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Some Colorado Native Leaders disappointed with hiring of Arron Julian for director of new office of missing, murdered indigenous relatives

New missing, murdered indigenous relatives director draws criticism
New missing, murdered indigenous relatives director draws criticism 03:00

On Wednesday, the Colorado Department of Public Safety announced its director for the newly created state Office of Liaison for Missing or Murdered Indigenous Relatives, but some Colorado Native leaders are critical of the hire.

Donna Chrisjohn is an advocate and member of the Denver American Indian Commission. Chrisjohn helped with the founding and passing of Senate Bill 22-150, which lead to the formation of this office. Chrisjohn's 25-year-old nephew was murdered just three years ago. He lived in Denver, and was killed Rosebud, South Dakota.

"A nephew of mine went missing for 3-4 days, and then we discovered his body," Chrisjohn said. "And they have not charged anyone or made any arrests."

Chrisjohn's family is still reeling with her nephew's death and their story is one of several in Colorado, which is why the new office was created to focus on the missing and murdered indigenous relatives in the state.

"We were very specific, in regard to the need and the assurance that this individual that would be hired would be connected to community, not just the indigenous community, but the Denver community and the Colorado community at large," said Chrisjohn.

Gina Lopez, the rural and indigenous program manager at the Colorado Coalition Against Sexual Assault also helped with founding and passing the bill.

"This is not just work of victims, and victimizations, and crimes and violence per say, this is about the relationships we have with each other," Lopez said.

The director appointed to lead the new office is Arron Julian, who's from the Jicarilla Apache tribe, originally from New Mexico with over 36 years of law enforcement experience.

"I've been a federal criminal investigator, chief of police from California, I was recently retired," Julian said.


But leaders like Lopez and Chrisjohn have concerns about his hire, because they said the Colorado Department of Public Safety, and Gov. Jared Polis' team did not include them in the decision, even though they helped create the legislation.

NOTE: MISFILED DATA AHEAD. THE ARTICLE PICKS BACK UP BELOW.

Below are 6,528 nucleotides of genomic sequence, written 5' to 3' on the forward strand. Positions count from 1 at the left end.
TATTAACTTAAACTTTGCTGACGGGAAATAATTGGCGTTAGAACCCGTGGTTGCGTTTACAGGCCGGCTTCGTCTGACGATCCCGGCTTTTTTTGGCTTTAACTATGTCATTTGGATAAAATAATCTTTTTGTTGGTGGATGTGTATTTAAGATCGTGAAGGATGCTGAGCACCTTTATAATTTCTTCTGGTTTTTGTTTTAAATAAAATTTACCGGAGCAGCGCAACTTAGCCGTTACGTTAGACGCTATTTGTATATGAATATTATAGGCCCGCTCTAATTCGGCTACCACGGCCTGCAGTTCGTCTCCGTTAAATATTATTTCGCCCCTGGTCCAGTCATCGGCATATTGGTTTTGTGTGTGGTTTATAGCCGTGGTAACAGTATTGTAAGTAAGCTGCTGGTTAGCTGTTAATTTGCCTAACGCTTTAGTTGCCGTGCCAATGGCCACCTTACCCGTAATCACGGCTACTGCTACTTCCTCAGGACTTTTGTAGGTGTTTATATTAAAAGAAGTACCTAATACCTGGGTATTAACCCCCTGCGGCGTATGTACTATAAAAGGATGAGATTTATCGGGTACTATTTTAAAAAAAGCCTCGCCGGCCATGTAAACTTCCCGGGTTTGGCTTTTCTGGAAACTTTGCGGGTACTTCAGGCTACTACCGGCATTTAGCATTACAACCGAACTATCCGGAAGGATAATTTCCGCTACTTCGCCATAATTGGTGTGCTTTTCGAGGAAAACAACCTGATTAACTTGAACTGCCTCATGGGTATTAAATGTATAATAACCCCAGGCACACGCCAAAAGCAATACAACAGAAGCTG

"We were not contacted, not only our group, but our greater community, regarding the hiring process or the selection of the director," said Chrisjohn.

Leaders also feel the director needed to have a Colorado community connection, with less policing experience and more work with MMIR. This is also an issue that impacts indigenous women at higher rates than any other group, including indigenous men, which is why Native leaders believe a woman would have been better suited for the position. CBS Colorado asked Julian about the concerns.

"I have a lot of experience working with tribes, working and helping victims, I've been a victim advocate for many years, and for part of that progress, I was a sexual assault response team coordinator for San Carlos Apache healthcare," said Julian.

Patricia Billinger, a spokesperson with the department, sent a statement about the concerns, saying in part, "The Colorado Department of Public Safety conducted a competitive, nationwide search and turned to several partners with experience on native and MMIR issues to help guide the process. That included the Colorado Commission on Indian Affairs, the Southern Ute Council, and the Tribal and Indigenous Engagement Office of the Keystone Policy Center."

Billinger added that "no other candidate combined the full spectrum of leadership, life experience, and professional qualification that Arron has. His background includes everything necessary for this position: his personal life experience as a member and a leader of a tribe in the Four Corners combined with more than three decades of professional experience dealing with missing and murdered persons; collaborating across agencies and jurisdictions; serving in a leadership role and managing teams; and not only assisting but working to improve the experience of Native American sexual assault survivors."

Despite disagreements, Native leaders said at the end of the day it's about finding justice for relatives, which Lopez hopes is still the outcome.

"We are still working right now, and we will continue to work regardless of how this office is working through obstacles," said Lopez.

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